We spent the night there, but the anchorage was a bit rolly and we really didn’t have much more to see in town, so we looked for another anchorage.  The Fort de France Bay is very large and there are many anchorages.  We found one that looked very protected right next to the town of Trois Ilets (Three Islands).  We motored across the bay, around the point and up the channel between two of the islands.  We looked around for a place to anchor and spotted our friends on Moonlight.  It’s always nice to see a familiar boat in an anchorage.

As we were putting around checking the depth we passed a boat with two women aboard.  They called to us and asked if they were dragging.  Sure enough, their boat was moving backwards pulling the anchor along.  They asked for help and we told them we would be back once we got our boat anchored.  We found a spot, got the anchor down and set, and I took the dinghy over to their boat.  They had started the engine, raised the anchor, moved back to where they had started, and put the anchor back down.  They seemed to be OK and only needed to stay for about another hour until the captain came back.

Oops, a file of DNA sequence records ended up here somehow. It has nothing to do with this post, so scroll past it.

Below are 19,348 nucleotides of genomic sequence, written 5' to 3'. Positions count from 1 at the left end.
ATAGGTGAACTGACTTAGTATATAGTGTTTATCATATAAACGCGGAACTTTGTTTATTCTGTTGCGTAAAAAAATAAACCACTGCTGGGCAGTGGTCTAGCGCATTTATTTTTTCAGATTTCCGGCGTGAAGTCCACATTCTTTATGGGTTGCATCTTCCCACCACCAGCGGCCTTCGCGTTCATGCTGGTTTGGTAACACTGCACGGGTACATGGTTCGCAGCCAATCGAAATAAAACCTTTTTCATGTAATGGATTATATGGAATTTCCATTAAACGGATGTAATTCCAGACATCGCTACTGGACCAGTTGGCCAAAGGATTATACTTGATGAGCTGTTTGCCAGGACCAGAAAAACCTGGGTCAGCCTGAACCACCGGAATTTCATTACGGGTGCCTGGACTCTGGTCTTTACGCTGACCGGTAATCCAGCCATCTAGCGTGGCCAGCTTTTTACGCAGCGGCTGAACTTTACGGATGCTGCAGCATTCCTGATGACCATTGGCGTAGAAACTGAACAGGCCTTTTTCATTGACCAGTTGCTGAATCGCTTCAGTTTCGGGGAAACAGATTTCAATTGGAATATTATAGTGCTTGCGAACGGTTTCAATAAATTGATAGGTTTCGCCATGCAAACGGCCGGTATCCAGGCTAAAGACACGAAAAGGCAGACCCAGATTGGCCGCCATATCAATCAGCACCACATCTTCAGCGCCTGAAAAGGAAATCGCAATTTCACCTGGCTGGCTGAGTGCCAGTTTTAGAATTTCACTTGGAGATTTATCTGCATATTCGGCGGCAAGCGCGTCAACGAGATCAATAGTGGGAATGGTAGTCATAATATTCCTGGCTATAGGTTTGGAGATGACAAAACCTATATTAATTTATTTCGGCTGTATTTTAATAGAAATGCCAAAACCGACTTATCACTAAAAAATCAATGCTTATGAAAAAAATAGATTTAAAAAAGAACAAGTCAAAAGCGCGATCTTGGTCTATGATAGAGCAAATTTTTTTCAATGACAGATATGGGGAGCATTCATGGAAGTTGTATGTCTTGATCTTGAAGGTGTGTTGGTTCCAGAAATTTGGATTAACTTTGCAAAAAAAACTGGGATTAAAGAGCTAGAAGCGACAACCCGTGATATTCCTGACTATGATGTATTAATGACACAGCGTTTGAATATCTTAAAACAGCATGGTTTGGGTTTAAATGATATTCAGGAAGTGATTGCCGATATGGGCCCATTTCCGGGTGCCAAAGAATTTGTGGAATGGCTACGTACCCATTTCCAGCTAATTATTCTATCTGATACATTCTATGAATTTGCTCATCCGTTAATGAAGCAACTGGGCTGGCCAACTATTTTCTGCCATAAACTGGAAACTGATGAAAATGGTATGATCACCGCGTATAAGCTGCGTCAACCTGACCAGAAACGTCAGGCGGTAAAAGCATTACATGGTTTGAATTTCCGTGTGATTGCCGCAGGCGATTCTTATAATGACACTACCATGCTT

The harbor at Trois Ilets

We stayed in Trois Ilets for a few days.  They have a nice bakery and we stumbled over a little out of the way “snack” restaurant that had wonderful food (and a couple large guard frogs).  We also discovered crepes.  It was a filling stay.

Trois Ilets

Grande Anse d’Arlet

We moved from there to Grande Anse d’Arlet, a bay just south of the Fort d’ France bay.  The “town” is a row of restaurants separated from the beach by an old road that is closed to traffic.  The main road now runs on the other side of the restaurants.  It took us a couple tries to find a spot we liked, but We anchored close in with reasonable room around us.  Once settled we went to shore to look around.  There is a large town dock where you can tie your dinghy and scramble up a ladder.  We tied up next to a couple other dinghies and went looking for lunch.